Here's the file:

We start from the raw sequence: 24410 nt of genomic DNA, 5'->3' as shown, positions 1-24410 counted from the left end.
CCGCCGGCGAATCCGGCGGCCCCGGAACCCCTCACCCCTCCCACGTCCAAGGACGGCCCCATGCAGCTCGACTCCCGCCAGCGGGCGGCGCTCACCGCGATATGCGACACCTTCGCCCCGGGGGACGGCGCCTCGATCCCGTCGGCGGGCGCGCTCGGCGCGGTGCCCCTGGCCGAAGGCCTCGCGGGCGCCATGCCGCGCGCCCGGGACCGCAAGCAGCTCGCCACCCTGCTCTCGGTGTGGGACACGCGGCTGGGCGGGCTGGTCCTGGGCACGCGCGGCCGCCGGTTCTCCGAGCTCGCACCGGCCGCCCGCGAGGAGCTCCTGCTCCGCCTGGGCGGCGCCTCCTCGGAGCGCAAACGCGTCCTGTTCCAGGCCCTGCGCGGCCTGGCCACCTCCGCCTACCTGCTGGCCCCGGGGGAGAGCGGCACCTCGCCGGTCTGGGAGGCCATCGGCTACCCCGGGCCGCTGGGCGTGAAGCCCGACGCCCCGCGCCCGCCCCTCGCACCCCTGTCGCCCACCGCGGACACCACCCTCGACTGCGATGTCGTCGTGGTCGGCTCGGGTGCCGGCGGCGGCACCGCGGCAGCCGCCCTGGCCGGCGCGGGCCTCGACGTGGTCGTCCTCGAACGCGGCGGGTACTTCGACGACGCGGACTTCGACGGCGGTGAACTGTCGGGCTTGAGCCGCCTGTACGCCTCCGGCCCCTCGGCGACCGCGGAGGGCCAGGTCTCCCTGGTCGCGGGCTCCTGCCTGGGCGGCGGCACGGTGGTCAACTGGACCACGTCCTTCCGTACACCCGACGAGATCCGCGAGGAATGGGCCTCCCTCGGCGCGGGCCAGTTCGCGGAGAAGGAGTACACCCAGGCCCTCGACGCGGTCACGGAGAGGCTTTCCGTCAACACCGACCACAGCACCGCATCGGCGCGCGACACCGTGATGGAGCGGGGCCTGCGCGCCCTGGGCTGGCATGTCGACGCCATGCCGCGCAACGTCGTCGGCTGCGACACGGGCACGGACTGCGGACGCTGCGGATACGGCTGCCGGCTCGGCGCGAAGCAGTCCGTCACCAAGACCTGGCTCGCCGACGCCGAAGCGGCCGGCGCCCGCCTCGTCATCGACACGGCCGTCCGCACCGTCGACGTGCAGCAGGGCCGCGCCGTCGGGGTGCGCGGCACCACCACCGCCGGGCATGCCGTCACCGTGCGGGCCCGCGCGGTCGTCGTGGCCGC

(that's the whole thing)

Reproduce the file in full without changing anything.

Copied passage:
We start from the raw sequence: 24410 nt of genomic DNA, 5'->3' as shown, positions 1-24410 counted from the left end.
CCGCCGGCGAATCCGGCGGCCCCGGAACCCCTCACCCCTCCCACGTCCAAGGACGGCCCCATGCAGCTCGACTCCCGCCAGCGGGCGGCGCTCACCGCGATATGCGACACCTTCGCCCCGGGGGACGGCGCCTCGATCCCGTCGGCGGGCGCGCTCGGCGCGGTGCCCCTGGCCGAAGGCCTCGCGGGCGCCATGCCGCGCGCCCGGGACCGCAAGCAGCTCGCCACCCTGCTCTCGGTGTGGGACACGCGGCTGGGCGGGCTGGTCCTGGGCACGCGCGGCCGCCGGTTCTCCGAGCTCGCACCGGCCGCCCGCGAGGAGCTCCTGCTCCGCCTGGGCGGCGCCTCCTCGGAGCGCAAACGCGTCCTGTTCCAGGCCCTGCGCGGCCTGGCCACCTCCGCCTACCTGCTGGCCCCGGGGGAGAGCGGCACCTCGCCGGTCTGGGAGGCCATCGGCTACCCCGGGCCGCTGGGCGTGAAGCCCGACGCCCCGCGCCCGCCCCTCGCACCCCTGTCGCCCACCGCGGACACCACCCTCGACTGCGATGTCGTCGTGGTCGGCTCGGGTGCCGGCGGCGGCACCGCGGCAGCCGCCCTGGCCGGCGCGGGCCTCGACGTGGTCGTCCTCGAACGCGGCGGGTACTTCGACGACGCGGACTTCGACGGCGGTGAACTGTCGGGCTTGAGCCGCCTGTACGCCTCCGGCCCCTCGGCGACCGCGGAGGGCCAGGTCTCCCTGGTCGCGGGCTCCTGCCTGGGCGGCGGCACGGTGGTCAACTGGACCACGTCCTTCCGTACACCCGACGAGATCCGCGAGGAATGGGCCTCCCTCGGCGCGGGCCAGTTCGCGGAGAAGGAGTACACCCAGGCCCTCGACGCGGTCACGGAGAGGCTTTCCGTCAACACCGACCACAGCACCGCATCGGCGCGCGACACCGTGATGGAGCGGGGCCTGCGCGCCCTGGGCTGGCATGTCGACGCCATGCCGCGCAACGTCGTCGGCTGCGACACGGGCACGGACTGCGGACGCTGCGGATACGGCTGCCGGCTCGGCGCGAAGCAGTCCGTCACCAAGACCTGGCTCGCCGACGCCGAAGCGGCCGGCGCCCGCCTCGTCATCGACACGGCCGTCCGCACCGTCGACGTGCAGCAGGGCCGCGCCGTCGGGGTGCGCGGCACCACCACCGCCGGGCATGCCGTCACCGTGCGGGCCCGCGCGGTCGTCGTGGCCGC